Rick Nelson, Ocean Research and Monitering Section, Bedford Institute of Oceanography, Canada
August 24, 2007
The direct intrusion of water from the North Atlantic along the continental margin of the Eurasian Basin into the Canada Basin carries elevated inventories of the radioactive tracers Iodine (I-129) and Cesium (Cs-137), which have been released in large quantities during the past 30 years from the nuclear fuel reprocessing plants at Sellafield, U.K. and La Hague, France. Changes in the release ratios of I-129 and Cs-137 are propagating through the Norwegian and Atlantic currents into the marginal seas and interior of the Arctic Ocean on time scales of 4 to 5 years.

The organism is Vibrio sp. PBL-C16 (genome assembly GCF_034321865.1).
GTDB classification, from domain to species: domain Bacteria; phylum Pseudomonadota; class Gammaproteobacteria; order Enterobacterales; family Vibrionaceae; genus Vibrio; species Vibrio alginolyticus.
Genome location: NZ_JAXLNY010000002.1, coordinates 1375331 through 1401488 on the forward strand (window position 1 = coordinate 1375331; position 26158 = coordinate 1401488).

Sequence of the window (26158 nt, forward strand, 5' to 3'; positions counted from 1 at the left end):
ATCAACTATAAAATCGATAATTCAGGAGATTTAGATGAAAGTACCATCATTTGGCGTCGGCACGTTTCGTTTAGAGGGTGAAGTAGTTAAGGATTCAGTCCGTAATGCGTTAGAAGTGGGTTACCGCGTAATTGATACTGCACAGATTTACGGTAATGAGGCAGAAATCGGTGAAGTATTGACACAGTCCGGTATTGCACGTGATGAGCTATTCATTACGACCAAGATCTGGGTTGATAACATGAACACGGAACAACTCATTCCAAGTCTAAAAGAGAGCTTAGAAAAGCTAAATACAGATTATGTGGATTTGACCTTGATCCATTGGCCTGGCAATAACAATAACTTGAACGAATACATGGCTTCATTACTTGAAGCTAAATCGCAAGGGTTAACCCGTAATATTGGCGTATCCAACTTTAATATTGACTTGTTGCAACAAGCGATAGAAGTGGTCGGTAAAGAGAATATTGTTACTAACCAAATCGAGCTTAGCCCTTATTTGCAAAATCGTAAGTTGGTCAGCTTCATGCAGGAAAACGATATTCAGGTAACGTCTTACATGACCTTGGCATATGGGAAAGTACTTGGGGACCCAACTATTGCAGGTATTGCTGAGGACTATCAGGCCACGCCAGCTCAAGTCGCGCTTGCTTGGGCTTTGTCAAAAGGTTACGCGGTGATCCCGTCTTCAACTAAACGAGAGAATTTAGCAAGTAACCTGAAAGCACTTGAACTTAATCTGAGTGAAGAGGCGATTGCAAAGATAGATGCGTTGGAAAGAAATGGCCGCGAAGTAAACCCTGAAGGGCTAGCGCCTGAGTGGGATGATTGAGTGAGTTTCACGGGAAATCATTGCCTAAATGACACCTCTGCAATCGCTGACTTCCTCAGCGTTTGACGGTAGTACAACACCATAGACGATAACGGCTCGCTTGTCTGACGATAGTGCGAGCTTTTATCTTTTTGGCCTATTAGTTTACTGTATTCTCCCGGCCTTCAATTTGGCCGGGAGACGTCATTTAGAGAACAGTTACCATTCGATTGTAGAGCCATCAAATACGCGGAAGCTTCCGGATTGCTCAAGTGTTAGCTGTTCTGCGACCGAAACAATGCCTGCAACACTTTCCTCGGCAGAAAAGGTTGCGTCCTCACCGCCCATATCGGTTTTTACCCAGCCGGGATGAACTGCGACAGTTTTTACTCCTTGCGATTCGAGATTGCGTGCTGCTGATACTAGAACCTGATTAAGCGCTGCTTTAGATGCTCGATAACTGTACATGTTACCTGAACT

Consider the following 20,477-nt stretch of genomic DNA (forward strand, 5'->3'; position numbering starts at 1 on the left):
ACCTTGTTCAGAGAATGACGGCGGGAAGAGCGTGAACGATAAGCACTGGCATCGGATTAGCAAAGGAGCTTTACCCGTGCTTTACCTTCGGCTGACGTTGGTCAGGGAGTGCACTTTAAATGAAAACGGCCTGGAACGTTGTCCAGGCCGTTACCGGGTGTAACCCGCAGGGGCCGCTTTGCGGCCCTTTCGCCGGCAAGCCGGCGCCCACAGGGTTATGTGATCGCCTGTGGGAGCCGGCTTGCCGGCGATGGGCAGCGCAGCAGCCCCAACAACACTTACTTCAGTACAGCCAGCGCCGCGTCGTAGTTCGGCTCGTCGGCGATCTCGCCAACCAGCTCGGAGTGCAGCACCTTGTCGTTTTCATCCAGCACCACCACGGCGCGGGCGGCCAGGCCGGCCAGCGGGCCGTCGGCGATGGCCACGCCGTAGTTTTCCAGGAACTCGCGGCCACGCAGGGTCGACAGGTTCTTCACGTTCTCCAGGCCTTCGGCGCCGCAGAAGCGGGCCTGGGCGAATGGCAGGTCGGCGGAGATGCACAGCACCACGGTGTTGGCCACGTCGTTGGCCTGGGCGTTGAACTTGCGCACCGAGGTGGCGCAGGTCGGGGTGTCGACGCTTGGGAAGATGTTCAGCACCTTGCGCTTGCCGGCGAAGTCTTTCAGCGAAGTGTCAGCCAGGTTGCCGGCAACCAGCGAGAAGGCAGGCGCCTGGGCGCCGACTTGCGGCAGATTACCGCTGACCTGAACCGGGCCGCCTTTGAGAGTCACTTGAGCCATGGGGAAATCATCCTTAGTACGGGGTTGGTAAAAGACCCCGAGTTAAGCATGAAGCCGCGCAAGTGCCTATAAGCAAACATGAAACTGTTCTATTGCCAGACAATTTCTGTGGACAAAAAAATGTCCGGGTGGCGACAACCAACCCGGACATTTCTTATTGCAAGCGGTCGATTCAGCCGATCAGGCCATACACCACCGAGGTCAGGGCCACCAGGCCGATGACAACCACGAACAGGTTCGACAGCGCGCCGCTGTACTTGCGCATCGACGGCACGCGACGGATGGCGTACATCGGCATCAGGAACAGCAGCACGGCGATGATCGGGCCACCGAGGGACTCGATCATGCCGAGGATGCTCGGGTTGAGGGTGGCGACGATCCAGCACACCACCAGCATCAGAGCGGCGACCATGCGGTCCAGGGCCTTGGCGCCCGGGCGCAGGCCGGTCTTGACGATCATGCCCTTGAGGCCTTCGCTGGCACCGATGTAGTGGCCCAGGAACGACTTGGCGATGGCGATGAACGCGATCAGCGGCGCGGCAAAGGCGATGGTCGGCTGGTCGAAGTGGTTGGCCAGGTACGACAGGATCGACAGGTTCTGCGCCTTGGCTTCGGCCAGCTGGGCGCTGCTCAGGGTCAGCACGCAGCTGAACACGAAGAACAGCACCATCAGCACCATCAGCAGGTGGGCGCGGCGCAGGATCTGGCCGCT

There are two basic applications for the measurements of I-129 and Cs-137 in the Arctic: separately they provide evidence for the origin of the water labelled by discharges from European reprocessing plants, and together they can be used to match the observed ratio on a given year of transport through the Norwegian Coastal Current (NCC), thereby permiting the determination of a transit time from the NCC to the sampling location.
As with most tracers, each one is a little hard to interpret, but the picture gets clearer when you put everything together.